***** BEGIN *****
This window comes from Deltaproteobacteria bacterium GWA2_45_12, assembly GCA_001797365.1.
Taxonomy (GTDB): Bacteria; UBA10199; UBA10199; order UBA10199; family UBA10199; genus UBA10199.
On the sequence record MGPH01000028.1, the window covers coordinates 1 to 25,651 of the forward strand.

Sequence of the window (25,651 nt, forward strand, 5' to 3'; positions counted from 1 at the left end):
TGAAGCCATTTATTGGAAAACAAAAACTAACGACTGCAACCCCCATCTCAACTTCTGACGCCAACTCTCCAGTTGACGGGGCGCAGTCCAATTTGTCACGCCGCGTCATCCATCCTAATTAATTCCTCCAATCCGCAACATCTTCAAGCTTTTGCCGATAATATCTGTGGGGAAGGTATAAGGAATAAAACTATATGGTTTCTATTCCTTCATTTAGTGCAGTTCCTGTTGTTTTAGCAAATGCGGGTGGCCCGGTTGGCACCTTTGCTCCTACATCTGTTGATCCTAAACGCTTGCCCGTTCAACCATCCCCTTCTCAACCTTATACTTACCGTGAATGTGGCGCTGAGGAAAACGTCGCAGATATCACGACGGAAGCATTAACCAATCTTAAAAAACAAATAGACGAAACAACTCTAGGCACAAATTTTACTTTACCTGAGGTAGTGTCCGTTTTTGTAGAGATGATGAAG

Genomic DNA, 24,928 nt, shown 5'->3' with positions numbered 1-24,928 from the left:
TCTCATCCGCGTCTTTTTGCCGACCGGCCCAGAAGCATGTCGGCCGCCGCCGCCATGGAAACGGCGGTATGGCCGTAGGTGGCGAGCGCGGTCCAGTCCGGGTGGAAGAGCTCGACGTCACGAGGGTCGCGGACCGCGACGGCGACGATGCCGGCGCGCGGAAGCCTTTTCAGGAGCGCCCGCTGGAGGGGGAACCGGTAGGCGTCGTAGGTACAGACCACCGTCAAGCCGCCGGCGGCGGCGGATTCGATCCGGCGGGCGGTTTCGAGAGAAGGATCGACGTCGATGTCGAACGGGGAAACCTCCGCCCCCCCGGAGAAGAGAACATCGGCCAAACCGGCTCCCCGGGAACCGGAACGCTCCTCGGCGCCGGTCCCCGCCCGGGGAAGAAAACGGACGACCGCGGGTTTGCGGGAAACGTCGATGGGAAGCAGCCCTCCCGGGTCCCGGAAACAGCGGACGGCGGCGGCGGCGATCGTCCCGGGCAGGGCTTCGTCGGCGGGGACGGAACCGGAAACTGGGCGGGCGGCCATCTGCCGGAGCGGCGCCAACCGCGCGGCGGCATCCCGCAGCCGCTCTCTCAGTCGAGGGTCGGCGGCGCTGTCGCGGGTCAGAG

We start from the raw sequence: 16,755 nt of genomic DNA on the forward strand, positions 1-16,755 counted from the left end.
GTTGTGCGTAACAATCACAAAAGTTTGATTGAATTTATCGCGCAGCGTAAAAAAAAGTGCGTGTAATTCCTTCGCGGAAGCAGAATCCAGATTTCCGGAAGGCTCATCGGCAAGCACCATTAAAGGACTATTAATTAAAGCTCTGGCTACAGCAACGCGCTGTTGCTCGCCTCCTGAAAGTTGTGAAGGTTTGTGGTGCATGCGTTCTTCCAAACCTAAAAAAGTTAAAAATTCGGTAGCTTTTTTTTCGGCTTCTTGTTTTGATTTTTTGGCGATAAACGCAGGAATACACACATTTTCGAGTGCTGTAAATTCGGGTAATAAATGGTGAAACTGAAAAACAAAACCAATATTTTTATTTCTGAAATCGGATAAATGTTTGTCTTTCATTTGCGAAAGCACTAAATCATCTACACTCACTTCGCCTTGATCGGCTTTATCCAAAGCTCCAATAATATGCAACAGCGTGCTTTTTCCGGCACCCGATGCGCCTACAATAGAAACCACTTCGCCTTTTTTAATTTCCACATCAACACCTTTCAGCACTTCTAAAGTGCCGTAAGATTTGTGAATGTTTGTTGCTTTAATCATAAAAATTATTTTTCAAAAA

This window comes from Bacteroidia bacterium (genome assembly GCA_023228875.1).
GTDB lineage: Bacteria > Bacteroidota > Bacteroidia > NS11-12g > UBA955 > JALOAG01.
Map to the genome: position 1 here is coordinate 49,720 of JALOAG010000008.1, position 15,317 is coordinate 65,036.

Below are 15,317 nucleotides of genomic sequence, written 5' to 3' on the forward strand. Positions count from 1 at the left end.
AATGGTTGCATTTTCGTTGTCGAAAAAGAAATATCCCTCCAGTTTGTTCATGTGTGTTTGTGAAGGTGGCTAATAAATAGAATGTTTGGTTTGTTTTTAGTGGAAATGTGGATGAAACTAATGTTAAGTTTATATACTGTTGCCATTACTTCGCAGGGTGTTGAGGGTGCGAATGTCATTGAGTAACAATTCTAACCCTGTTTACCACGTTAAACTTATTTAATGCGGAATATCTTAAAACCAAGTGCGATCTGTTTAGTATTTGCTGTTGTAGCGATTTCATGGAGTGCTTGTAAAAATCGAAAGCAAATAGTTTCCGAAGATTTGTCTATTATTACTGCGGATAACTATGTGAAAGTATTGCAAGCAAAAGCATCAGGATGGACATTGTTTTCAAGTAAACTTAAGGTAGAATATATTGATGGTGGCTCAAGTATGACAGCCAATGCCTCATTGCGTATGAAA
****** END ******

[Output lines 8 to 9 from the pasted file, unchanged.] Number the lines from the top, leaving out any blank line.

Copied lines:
We start from the raw sequence: 16,755 nt of genomic DNA on the forward strand, positions 1-16,755 counted from the left end.
GTTGTGCGTAACAATCACAAAAGTTTGATTGAATTTATCGCGCAGCGTAAAAAAAAGTGCGTGTAATTCCTTCGCGGAAGCAGAATCCAGATTTCCGGAAGGCTCATCGGCAAGCACCATTAAAGGACTATTAATTAAAGCTCTGGCTACAGCAACGCGCTGTTGCTCGCCTCCTGAAAGTTGTGAAGGTTTGTGGTGCATGCGTTCTTCCAAACCTAAAAAAGTTAAAAATTCGGTAGCTTTTTTTTCGGCTTCTTGTTTTGATTTTTTGGCGATAAACGCAGGAATACACACATTTTCGAGTGCTGTAAATTCGGGTAATAAATGGTGAAACTGAAAAACAAAACCAATATTTTTATTTCTGAAATCGGATAAATGTTTGTCTTTCATTTGCGAAAGCACTAAATCATCTACACTCACTTCGCCTTGATCGGCTTTATCCAAAGCTCCAATAATATGCAACAGCGTGCTTTTTCCGGCACCCGATGCGCCTACAATAGAAACCACTTCGCCTTTTTTAATTTCCACATCAACACCTTTCAGCACTTCTAAAGTGCCGTAAGATTTGTGAATGTTTGTTGCTTTAATCATAAAAATTATTTTTCAAAAA